In Nigeria, voters who support a candidate or party to win an election are not trusted; they are only as good as the next election. Most Nigerian politicians come with a mindset that their supporters must stay that way for life, no matter how badly they perform. It always comes as a surprise to me when they act surprised that their supporters turn against them. They don’t ever see this as a citizen’s right in a democracy.
The voter who supports a candidate to win an election is the master of the elected candidate, including those that the winner appoints after being sworn into office. Like every master, the voter and party supporter are free to switch allegiance away from a poorly performing public servant. It does not matter that, in the course of time, the supporter may have previously asked for a favour from the public servant. Most people who approach the elected public servant for favours do not ask for personal favours. The “favours” that voters and supporters ask for – whether for self or for community – are in fulfilment of the social contract that they signed with the candidate during electioneering. They are, therefore, not asking the politician to grant requests by dipping into their pockets; they ask because they know that the custodian of the commonwealth has something to equitably distribute for the wellbeing of society, things that they are either entitled to benefit as citizens or for which they have talents and skills that are needed to deliver.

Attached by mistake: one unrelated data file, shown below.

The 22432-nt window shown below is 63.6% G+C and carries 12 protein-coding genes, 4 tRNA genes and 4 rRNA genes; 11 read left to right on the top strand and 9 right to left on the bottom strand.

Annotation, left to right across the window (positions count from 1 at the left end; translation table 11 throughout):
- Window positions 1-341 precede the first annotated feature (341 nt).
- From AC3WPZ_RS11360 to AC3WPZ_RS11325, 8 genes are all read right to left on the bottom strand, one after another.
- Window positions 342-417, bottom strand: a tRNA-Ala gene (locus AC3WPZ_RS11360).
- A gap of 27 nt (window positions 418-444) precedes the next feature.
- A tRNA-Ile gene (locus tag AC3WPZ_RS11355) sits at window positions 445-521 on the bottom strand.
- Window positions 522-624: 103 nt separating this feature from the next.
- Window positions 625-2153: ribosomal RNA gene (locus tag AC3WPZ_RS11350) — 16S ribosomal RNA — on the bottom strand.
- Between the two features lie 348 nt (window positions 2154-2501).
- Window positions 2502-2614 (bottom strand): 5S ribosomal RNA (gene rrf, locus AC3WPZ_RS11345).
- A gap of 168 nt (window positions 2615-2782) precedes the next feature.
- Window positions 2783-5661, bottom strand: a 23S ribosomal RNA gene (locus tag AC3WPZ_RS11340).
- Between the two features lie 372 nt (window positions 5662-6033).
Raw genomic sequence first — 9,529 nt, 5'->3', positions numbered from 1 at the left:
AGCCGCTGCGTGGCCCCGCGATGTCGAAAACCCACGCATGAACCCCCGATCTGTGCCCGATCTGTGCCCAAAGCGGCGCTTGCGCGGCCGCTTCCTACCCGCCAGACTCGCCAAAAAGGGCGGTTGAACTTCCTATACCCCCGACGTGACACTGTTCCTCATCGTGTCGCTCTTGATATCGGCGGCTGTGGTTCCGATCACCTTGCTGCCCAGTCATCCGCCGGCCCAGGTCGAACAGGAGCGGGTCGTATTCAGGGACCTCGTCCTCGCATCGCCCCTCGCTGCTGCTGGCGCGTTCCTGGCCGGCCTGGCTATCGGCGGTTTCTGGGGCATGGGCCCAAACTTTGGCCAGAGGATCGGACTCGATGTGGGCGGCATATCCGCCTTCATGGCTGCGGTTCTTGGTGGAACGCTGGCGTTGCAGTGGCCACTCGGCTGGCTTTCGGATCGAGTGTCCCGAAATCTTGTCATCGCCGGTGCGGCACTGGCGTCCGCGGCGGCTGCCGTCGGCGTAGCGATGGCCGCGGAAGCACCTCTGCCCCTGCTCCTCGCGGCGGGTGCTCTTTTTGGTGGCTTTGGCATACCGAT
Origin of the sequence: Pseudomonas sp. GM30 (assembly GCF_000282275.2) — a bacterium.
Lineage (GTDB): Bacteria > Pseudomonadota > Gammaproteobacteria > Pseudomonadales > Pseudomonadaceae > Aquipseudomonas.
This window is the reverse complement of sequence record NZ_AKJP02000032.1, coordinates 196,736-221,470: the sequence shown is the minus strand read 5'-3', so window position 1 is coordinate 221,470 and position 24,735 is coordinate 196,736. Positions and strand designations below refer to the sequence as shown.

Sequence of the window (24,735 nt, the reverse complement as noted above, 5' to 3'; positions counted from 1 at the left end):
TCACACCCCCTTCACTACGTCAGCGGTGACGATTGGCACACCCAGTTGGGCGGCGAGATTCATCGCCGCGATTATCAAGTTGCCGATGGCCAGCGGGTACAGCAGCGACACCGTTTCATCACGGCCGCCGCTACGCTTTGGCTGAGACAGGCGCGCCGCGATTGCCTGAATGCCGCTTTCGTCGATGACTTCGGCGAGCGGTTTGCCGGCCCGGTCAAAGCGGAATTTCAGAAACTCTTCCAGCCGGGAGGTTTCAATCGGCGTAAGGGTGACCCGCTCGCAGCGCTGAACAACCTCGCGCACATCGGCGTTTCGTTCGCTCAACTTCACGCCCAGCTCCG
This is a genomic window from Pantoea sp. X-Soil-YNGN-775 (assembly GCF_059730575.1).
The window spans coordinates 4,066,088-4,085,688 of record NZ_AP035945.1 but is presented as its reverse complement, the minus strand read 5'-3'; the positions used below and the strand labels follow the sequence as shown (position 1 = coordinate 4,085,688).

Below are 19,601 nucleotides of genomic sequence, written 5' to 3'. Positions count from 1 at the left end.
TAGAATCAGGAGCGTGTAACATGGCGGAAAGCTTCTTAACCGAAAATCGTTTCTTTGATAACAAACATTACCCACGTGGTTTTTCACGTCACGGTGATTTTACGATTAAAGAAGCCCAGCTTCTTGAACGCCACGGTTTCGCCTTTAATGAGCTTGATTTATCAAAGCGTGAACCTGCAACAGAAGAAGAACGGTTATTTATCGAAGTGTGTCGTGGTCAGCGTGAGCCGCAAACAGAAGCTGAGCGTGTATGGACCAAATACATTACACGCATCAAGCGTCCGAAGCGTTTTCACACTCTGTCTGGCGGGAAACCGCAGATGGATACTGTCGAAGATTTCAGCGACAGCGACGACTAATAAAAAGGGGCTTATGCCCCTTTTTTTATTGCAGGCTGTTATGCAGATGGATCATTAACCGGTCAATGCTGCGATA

In the final analysis, no one should be shamed by ignorant social media commentators because they went to ask their representatives or friends in government for contracts or assistance. We should rather express outrage whenever a public servant begins to puff up in carriage and demeanour, as if he or she was elected or appointed to become our master, rather than our servant. When they do, it is our responsibility to enter names of such people in the voters’ black book and use it to waylay them on the next election day, if they manage to scale through their party’s primaries and offer themselves to us for re-election.